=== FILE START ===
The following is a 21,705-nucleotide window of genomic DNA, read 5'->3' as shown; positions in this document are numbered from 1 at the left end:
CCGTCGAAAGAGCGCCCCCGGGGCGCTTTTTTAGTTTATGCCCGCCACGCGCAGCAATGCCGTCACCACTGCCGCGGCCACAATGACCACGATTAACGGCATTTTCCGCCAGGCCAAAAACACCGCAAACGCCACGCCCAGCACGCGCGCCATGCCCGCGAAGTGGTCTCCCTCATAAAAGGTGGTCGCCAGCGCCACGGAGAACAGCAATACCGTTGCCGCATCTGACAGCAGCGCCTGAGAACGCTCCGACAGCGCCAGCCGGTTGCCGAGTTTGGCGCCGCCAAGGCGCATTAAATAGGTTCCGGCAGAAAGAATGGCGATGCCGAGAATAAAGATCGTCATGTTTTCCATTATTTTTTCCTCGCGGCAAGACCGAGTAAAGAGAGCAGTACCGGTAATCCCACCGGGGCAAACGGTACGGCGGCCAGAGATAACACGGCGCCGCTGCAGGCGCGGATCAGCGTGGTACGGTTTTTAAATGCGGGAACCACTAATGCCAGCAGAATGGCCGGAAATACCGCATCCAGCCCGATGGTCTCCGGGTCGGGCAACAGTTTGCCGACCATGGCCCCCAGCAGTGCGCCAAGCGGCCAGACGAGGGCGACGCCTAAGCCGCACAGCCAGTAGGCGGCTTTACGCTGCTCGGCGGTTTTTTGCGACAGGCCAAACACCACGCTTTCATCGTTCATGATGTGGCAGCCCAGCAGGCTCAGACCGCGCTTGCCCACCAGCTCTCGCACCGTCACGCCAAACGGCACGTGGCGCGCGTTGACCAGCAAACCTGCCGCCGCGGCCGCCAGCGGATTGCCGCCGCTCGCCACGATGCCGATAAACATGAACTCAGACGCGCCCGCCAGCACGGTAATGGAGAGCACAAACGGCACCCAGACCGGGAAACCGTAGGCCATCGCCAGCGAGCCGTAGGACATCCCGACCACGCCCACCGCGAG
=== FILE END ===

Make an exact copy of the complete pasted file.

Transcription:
The following is a 21,705-nucleotide window of genomic DNA, read 5'->3' as shown; positions in this document are numbered from 1 at the left end:
CCGTCGAAAGAGCGCCCCCGGGGCGCTTTTTTAGTTTATGCCCGCCACGCGCAGCAATGCCGTCACCACTGCCGCGGCCACAATGACCACGATTAACGGCATTTTCCGCCAGGCCAAAAACACCGCAAACGCCACGCCCAGCACGCGCGCCATGCCCGCGAAGTGGTCTCCCTCATAAAAGGTGGTCGCCAGCGCCACGGAGAACAGCAATACCGTTGCCGCATCTGACAGCAGCGCCTGAGAACGCTCCGACAGCGCCAGCCGGTTGCCGAGTTTGGCGCCGCCAAGGCGCATTAAATAGGTTCCGGCAGAAAGAATGGCGATGCCGAGAATAAAGATCGTCATGTTTTCCATTATTTTTTCCTCGCGGCAAGACCGAGTAAAGAGAGCAGTACCGGTAATCCCACCGGGGCAAACGGTACGGCGGCCAGAGATAACACGGCGCCGCTGCAGGCGCGGATCAGCGTGGTACGGTTTTTAAATGCGGGAACCACTAATGCCAGCAGAATGGCCGGAAATACCGCATCCAGCCCGATGGTCTCCGGGTCGGGCAACAGTTTGCCGACCATGGCCCCCAGCAGTGCGCCAAGCGGCCAGACGAGGGCGACGCCTAAGCCGCACAGCCAGTAGGCGGCTTTACGCTGCTCGGCGGTTTTTTGCGACAGGCCAAACACCACGCTTTCATCGTTCATGATGTGGCAGCCCAGCAGGCTCAGACCGCGCTTGCCCACCAGCTCTCGCACCGTCACGCCAAACGGCACGTGGCGCGCGTTGACCAGCAAACCTGCCGCCGCGGCCGCCAGCGGATTGCCGCCGCTCGCCACGATGCCGATAAACATGAACTCAGACGCGCCCGCCAGCACGGTAATGGAGAGCACAAACGGCACCCAGACCGGGAAACCGTAGGCCATCGCCAGCGAGCCGTAGGACATCCCGACCACGCCCACCGCGAG